Södermalm Observation Deck, Stockholm
Early in the morning our ferry from Turku, having made its way through the maze of Åland Islands, arrived at the port of Stockholm. Hopes to look at the shores of the suburbs of Stockholm were not fulfilled, because it was foggy. The only consolation was that I managed to save a fair amount of calories for the upcoming day, taking advantage of the benefits of an unlimited buffet (buffet) for just 11 euros. When we set foot on the Swedish coast, we boarded a bus and in 20 minutes were at the observation platform in the Södermalm district. The weather was not as Sunny as it had been in Suomi yesterday, and the air was thick with water dust, but it was very warm.
I must say, the panorama from this point gives a faint idea of the city, since the Central part is quite far away. On the lower left, the former port customs building, built in 1906 by Ferdinand Boberg, is an architectural monument. Now it houses the Museum of photography (Fotografiska muséet).
If you have good optics, on the left you can see the "Katarina lift" with a viewing platform (Katarinahissen) at an altitude of 38 meters. There is a tent lift, but you can get to the site free of charge via a footbridge that leads from a nearby hill. The Elevator was built in 1883 and served as a public transport, providing access to the upper part of the södermalm district. A large tableau under the platform shows +23 degrees Celsius. I live in the Urals, Russia much south of Stockholm, we have in August 7 am much colder.
Let's look at the city center, which is about a kilometer away. If Prague is called the city of a hundred spires, then Stockholm can only boast of five. At least that's how much you can see from Södermalm. To the left is the openwork spire of the Knight's island church, followed by the massive tower of the Town Hall.
Above the island of Gamla Stan stands the German church and the Cathedral of St. Nicholas. In the distance to the right, you can see the highest spire of Stockholm, the tower of the church of Santa Clara, located in Norrmalm.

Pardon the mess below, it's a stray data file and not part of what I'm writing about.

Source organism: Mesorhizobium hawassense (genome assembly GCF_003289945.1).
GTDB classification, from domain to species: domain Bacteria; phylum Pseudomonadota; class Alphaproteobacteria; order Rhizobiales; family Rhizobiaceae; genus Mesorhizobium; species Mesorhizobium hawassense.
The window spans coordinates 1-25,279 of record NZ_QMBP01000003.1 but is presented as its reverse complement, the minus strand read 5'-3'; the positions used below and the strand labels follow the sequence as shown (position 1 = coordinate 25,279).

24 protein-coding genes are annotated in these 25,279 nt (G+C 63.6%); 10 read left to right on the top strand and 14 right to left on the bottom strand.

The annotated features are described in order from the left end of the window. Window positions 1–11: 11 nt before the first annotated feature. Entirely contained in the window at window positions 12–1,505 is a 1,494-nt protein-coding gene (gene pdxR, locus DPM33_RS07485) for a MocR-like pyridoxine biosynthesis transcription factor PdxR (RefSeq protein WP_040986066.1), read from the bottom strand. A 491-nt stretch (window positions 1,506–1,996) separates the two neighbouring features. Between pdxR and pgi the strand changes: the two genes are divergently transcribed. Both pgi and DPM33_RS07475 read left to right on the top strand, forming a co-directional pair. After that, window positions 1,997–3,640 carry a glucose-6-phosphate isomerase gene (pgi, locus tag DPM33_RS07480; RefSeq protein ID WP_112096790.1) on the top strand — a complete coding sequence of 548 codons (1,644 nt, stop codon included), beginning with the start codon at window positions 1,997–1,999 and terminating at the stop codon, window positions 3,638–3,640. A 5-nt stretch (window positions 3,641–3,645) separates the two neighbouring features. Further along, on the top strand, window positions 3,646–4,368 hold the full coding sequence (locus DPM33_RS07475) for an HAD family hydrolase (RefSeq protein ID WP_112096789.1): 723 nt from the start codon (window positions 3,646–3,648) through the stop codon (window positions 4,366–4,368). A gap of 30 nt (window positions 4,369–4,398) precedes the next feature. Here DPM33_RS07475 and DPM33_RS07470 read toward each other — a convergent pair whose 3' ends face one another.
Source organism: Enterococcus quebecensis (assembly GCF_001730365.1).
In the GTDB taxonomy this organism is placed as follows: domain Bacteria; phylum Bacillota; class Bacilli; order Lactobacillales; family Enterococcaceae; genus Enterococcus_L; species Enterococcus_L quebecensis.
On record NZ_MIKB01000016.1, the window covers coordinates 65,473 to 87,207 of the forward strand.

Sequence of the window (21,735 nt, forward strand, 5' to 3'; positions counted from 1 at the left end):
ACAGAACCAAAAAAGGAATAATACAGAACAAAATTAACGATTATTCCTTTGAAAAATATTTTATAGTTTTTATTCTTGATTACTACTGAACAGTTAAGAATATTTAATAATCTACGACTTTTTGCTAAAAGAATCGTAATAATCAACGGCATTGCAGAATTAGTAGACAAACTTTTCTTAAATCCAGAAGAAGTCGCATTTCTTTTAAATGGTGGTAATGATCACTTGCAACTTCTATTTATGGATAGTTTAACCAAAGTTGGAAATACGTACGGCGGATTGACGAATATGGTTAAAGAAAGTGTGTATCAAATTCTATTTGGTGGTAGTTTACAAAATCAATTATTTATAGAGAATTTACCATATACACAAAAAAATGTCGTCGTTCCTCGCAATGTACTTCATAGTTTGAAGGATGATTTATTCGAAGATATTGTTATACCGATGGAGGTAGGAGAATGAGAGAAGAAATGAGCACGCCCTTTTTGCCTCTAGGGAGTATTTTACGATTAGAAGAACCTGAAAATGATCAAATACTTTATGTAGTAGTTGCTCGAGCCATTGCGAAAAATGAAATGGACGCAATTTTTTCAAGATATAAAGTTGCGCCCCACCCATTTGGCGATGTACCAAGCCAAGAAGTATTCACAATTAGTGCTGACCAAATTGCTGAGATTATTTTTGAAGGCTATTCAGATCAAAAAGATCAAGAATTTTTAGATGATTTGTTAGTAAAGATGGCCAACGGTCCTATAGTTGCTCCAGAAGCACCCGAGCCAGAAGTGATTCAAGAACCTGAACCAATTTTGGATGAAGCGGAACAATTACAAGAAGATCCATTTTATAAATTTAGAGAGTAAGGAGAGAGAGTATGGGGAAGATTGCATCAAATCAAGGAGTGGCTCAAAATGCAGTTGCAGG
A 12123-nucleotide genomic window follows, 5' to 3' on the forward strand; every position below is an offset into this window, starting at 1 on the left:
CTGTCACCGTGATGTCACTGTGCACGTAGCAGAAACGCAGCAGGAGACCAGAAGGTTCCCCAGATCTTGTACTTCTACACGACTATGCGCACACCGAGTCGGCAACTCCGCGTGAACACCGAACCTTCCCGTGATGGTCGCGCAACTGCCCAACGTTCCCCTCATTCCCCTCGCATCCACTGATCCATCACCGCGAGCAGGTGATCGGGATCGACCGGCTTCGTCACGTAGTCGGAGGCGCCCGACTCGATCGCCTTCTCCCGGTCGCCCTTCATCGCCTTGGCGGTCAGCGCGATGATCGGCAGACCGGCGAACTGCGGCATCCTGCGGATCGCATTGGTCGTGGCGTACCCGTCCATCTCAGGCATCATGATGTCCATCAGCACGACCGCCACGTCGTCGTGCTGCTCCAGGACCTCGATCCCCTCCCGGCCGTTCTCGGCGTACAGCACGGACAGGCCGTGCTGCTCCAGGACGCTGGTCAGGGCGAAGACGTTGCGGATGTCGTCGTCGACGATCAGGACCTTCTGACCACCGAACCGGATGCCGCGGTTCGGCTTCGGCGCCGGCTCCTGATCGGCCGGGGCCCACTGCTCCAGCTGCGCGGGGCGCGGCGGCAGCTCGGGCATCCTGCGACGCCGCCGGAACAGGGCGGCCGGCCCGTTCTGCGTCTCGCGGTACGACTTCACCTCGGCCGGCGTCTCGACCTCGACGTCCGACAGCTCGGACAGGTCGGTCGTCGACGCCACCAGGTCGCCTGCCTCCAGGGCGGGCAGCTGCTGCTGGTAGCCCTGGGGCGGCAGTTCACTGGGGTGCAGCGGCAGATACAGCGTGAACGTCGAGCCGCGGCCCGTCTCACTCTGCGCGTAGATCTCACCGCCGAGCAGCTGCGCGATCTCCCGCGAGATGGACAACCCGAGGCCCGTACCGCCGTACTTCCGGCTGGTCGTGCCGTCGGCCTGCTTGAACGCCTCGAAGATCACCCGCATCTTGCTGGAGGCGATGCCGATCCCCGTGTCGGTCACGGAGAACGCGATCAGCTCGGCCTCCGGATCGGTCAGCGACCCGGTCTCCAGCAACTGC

To the right of Gamla Stan is the island of Skeppsholmen, which also belongs to the city center. It is home to the ABBA group house museum, the Museum of aodern art, and the Museum of architecture. The big dome is the church of Skeppsholmen, on the left bank is the Royal University of fine arts, in the center is the old Naval College with an observatory on the roof, where cadets learned the wisdom of locating the stars.
Kastellholmen ("Fortress island"), here is the small fortress of Kastellet, founded in 1667. In the 19th century, the fortress housed the production of gunpowder, which in 1845 exploded, turning it into ruins. Now on this site we see a red brick building with a 20-meter tower, built a year after the explosion. To the left of the tower you can see the roof of the Vasa ship Museum, to the left the Scandinavian Museum (Nordiska muséet), but they are located on the island of djurgården, separated from Kastellholmen by a channel. The red building on the beach is a former coal depot that supplied fuel to the galleys of warships of the sailing era. On the horizon stands the giant gas tank No.4 170 meters high, built in 1932.
Djurgården island is famous for the Gröna Lund amusement park, one of the oldest in Europe. Its history began in 1883, when the Royal Park (Kungliga Djurgården) opened a playground with rides. Now there are more than five thousand visitors a day. Also on the island is the ethnographic Skansen museum, founded in 1891. This is a real Swedish village, in the houses of which there are workshops of folk crafts.
The Kaknästornet television tower in Ladugårdsgärdet was built in 1967 and does not shine with height or grace. It is a 155-meter concrete structure with a 15-meter steel mast, hung with numerous antennas. Upstairs there is a viewing platform and a restaurant.
Well, let's finish our review of the panorama of Stockholm with the Viking Line ferry terminal, which is located to the right of the observation platform.
Södermalm observation deck on map.